​​Venetian celebrates 25 years on the Las Vegas Strip by doubling down on luxurious style

Las Vegas Weekly
​​Venetian celebrates 25 years on the Las Vegas Strip by doubling down on luxurious style
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Venetian is the last great themed casino resort in Las Vegas. It opened in May of 1999, after Mandalay Bay, Bellagio, New York-New York, MGM Grand, Treasure Island, Luxor and Excalibur. And no disrespect to Paris Las Vegas—which opened four months after Venetian—and its iconic Eiffel Tower and indoor Parisian streetscape, but Venetian’s theme is and always has been more comprehensive, an unmistakably strong aesthetic that expanded when the striking 642-foot Palazzo hotel tower and casino enlarged the property in 2007.

As grand and sweeping as the Strip-front facade may be, with its re-creation of Italian landmarks Doge’s Palace, the Rialto Bridge and Venice’s Grand Canal, its appearance is only part of the theme; it’s all about luxury. When it opened 25 years ago, it had 3,036 suites, and today they remain the largest standard hotel room on the Strip. Since it was built primarily to accommodate business travelers who could stay under the same roof as the Sands Expo Convention Center (now known as the Venetian Expo), it made sense for the resort to offer abundant, elite options in dining, nightlife and retail—not to mention a truly expansive gaming floor—and it always has. In recent years, Venetian has elevated its entertainment offerings to unprecedented heights, most notably with the arrival of Madison Square Garden Entertainment Corp’s Sphere, but also with headlining acts in the Venetian Theatre and Summit Showroom and the invention of the Voltaire cabaret experience.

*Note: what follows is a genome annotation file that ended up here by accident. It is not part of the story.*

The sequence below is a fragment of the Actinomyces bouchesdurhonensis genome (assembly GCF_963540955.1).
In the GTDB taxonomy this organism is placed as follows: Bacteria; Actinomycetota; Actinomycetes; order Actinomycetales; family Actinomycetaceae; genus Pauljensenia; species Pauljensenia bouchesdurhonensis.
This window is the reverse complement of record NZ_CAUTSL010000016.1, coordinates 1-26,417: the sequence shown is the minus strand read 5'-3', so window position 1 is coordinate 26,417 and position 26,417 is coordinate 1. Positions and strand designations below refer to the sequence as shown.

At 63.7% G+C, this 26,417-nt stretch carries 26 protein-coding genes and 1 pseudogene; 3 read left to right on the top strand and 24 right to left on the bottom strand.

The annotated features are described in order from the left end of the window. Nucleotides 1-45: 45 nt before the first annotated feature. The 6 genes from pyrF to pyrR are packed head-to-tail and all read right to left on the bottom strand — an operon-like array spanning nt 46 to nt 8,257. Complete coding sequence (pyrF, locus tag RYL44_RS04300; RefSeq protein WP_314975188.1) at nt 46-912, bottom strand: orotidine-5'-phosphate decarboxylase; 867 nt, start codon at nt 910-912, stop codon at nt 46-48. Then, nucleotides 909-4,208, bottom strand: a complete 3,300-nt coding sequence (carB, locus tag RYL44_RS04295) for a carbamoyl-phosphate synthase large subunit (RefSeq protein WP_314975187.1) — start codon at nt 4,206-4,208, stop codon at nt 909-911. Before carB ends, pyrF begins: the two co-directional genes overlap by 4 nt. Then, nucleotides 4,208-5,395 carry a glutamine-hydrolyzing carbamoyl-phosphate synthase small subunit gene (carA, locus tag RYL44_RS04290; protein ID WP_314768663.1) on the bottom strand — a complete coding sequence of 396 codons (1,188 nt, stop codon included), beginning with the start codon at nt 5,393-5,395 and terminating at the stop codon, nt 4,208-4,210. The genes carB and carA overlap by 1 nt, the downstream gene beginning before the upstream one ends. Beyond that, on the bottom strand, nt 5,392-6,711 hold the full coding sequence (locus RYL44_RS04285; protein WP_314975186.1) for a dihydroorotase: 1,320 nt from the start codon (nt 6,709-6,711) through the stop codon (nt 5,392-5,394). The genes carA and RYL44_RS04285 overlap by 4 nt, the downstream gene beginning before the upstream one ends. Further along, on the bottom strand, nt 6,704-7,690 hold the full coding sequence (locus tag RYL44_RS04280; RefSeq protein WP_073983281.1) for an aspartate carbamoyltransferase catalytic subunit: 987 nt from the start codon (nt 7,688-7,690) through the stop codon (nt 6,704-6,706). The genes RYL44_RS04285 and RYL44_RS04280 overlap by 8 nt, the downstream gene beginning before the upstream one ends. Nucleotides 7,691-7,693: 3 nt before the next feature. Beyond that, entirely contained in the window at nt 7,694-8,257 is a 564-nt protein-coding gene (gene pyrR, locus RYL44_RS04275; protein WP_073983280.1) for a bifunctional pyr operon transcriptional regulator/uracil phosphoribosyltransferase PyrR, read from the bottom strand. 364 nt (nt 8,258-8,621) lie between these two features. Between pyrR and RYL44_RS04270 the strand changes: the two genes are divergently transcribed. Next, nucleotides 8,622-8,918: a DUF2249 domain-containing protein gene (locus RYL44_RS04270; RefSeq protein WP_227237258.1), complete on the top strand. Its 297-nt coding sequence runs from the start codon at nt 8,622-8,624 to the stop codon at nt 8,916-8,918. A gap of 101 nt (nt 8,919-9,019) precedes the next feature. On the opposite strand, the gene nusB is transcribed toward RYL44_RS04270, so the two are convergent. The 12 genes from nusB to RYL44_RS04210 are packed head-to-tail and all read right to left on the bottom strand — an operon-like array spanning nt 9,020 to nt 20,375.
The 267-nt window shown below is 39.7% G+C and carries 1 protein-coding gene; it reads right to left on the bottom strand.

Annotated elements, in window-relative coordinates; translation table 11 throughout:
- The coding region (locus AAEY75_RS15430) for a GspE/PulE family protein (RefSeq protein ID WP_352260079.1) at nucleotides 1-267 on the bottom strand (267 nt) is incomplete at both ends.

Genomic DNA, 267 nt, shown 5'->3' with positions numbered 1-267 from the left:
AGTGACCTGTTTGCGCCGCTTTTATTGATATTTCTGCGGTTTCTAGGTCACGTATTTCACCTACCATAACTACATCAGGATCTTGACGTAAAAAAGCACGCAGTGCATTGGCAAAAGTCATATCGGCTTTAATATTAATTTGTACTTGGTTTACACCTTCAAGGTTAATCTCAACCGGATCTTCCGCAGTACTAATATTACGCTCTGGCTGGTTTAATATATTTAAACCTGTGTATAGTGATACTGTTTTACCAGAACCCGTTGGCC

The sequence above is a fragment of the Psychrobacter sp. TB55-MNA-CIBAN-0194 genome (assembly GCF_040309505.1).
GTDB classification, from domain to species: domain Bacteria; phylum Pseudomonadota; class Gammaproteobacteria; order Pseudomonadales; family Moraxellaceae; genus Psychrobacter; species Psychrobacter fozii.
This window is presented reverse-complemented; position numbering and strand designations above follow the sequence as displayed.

To mark this month’s significant anniversary, Venetian recently announced its largest and most expensive hotel renovation, a $1.5 billion project that will include a full redesign of those suites (now numbering 4,000); new gaming offerings and a sportsbook naming rights deal with Yahoo; new design elements in the convention center; new restaurants to be announced later this year; and even a rebrand of its lion logo. The new hotel suites— “inspired by the traditional ornate costumes of the Venetian Carnival, infusing energy, spirit and warmth in a contemporary, fresh design,” according to a release—will be available for reservations beginning in September.

Earlier this year, Venetian also launched the Food Rescue Alliance, which repackages and utilizes surplus food from catered events—there are many here—to be distributed across Southern Nevada to those dealing with food insecurity. It’s a new partnership with the Just One Project and it was recognized by the White House in February.

Perhaps because it arrived at the end of the era of family-friendly, Disneyland-esque casino resorts on the Strip, Venetian feels detached from its origins. Like Bellagio, it has a timeless quality; both destinations seem to have existed in the iconography of Las Vegas longer than they’ve been open for business.

Unlike Bellagio, Venetian’s personality—if such a thing can be ascribed to a giant hotel and casino—may have evolved through the years. Conventions and Italian scenery remain at the core, but today it wraps itself around other big names with worldwide recognition—U2 and Earth, Wind & Fire; Emeril Lagasse and Thomas Keller; Tiësto and Tyga; Christina Aguilera and Kylie Minogue; Spiegelworld and The B-52s.

As big as the Venetian experience felt in 1999, it has only expanded, become more diverse and ambitious. Not every themed casino has transcended the idea of themed casinos.